Gordie Howe bridge US$523m over budget and nearly a year late

The Gordie Howe International Bridge seen from the Canadian side in July 2023. Photo: Windsor-Detroit Bridge Authority

The Gordie Howe International Bridge, linking the US and Canada, is running 10 months late and CAN$700 million (US$523 million) over budget.

That’s according to the Windsor-Detroit Bridge Authority (WDBA), the body owned by the Government of Canada that is overseeing the project.

The Gordie Howe will be the longest cable-stayed bridge in North America and is being built by Bridging North America, a consortium of Aecom, Dragados, Fluor and ACS.

Work started in October 2018 and the bridge was originally due to open in November 2024 at a cost of CAN$5.7 billion (US$4.3 billion).

Now the WDBA says that the bridge will open in September 2025, while the final budget has increased to CAN$6.4 billion (US$4.8 billion).

It put the delays down to disruptions due to the Covid-19 pandemic. In a statement it said, “The disruptions were even more prevalent for the Gordie Howe International Bridge project given the differing applicable restrictions in the US and Canada, combined with the ramping up of construction activities in early 2020.

“Like most public-private partnerships (P3) contracts, the contract between Windsor-Detroit Bridge Authority (WDBA) and Bridging North America (BNA) provides for the schedule and cost impacts of certain risks to be shared. As a result, WDBA and BNA have agreed to amend the contract to include the new September 2025 construction completion date, new measures to ensure this date is achieved, and an updated overall contract value of $6.4 billion (CDN).”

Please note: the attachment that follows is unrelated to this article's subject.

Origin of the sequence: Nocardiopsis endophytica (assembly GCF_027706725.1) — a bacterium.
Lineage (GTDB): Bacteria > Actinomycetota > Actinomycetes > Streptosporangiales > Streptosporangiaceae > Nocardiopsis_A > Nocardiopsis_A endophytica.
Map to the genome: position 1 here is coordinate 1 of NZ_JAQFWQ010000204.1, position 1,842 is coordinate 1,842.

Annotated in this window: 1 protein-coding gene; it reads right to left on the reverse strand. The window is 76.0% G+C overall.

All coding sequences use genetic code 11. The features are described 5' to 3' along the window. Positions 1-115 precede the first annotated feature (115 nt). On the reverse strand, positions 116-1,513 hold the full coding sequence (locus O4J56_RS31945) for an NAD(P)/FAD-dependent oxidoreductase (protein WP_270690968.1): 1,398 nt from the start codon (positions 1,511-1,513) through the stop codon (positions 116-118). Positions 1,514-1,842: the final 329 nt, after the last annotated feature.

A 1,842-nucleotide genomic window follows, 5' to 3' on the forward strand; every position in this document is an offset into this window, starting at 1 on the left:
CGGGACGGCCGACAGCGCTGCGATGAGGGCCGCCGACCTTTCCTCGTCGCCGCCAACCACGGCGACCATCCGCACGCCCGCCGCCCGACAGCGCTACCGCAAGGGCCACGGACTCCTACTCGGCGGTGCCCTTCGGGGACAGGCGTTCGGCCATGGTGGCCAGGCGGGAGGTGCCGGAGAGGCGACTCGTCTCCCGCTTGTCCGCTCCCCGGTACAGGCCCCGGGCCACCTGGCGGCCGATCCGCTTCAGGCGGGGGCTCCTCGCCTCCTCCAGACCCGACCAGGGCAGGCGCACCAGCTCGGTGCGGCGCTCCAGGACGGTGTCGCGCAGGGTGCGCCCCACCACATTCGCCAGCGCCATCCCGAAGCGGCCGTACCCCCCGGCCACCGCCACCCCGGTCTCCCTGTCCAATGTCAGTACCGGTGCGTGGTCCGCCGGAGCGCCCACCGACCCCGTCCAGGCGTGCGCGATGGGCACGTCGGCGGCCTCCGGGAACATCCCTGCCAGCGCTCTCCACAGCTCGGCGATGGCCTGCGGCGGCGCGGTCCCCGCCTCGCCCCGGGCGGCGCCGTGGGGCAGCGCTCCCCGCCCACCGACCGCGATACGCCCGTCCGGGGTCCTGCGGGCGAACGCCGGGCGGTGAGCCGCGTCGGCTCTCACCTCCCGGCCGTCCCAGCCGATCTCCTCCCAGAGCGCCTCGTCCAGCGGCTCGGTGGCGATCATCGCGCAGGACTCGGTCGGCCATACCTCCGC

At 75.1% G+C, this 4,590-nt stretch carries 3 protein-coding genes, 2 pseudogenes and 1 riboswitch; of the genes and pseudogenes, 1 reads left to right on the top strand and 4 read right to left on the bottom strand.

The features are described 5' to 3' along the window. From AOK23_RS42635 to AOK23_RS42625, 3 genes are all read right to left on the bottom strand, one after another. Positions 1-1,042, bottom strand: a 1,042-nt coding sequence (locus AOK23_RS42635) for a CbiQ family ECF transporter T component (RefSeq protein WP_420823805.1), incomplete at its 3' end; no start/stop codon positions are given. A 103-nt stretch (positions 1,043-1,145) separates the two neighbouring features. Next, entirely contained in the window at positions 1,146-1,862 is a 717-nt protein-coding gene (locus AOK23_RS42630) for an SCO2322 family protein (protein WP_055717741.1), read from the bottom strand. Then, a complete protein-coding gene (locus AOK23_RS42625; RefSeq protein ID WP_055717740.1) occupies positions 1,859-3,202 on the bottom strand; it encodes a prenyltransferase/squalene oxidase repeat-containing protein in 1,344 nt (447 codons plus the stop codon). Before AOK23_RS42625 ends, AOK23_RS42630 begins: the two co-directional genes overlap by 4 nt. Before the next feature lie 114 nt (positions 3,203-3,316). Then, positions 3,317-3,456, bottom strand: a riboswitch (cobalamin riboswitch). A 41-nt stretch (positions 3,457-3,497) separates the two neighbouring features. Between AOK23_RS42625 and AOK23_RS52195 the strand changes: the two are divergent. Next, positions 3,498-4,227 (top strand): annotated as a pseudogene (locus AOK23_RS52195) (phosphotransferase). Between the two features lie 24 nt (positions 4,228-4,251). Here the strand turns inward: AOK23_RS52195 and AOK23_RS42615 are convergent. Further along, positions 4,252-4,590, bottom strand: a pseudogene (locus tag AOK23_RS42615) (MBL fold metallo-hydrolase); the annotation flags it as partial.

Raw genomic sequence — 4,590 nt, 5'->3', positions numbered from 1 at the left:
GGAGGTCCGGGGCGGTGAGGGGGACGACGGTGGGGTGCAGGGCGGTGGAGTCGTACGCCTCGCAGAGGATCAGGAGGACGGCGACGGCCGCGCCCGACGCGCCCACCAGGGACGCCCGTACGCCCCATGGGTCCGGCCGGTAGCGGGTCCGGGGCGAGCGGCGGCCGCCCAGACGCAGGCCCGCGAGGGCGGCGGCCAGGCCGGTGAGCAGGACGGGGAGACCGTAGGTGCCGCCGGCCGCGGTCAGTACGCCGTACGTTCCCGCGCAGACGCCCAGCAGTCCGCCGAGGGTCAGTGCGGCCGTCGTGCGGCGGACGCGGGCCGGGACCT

David Henderson, interim CEO, Bridging North America, said, “Throughout the pandemic, BNA made progress on the project by keeping people working while also keeping them safe. We were able to do so by resequencing construction activities in a manner that aligned with provincial and state health and safety orders and directives and our own rigorous safety protocols. Through the great progress made in 2023 and collaboration with WDBA, MDOT, and all our project partners, we are happy to have minimized the impacts of the pandemic.”

Charl van Niekerk, CEO, Windsor-Detroit Bridge Authority, added, “After a three-year pandemic and considering the size and complexity of the Gordie Howe International Bridge project, our project team is pleased that the impact to the construction schedule is limited to only 10 months beyond the original contracted completion date and that we could agree on a reasonable adjustment to the contract value.”


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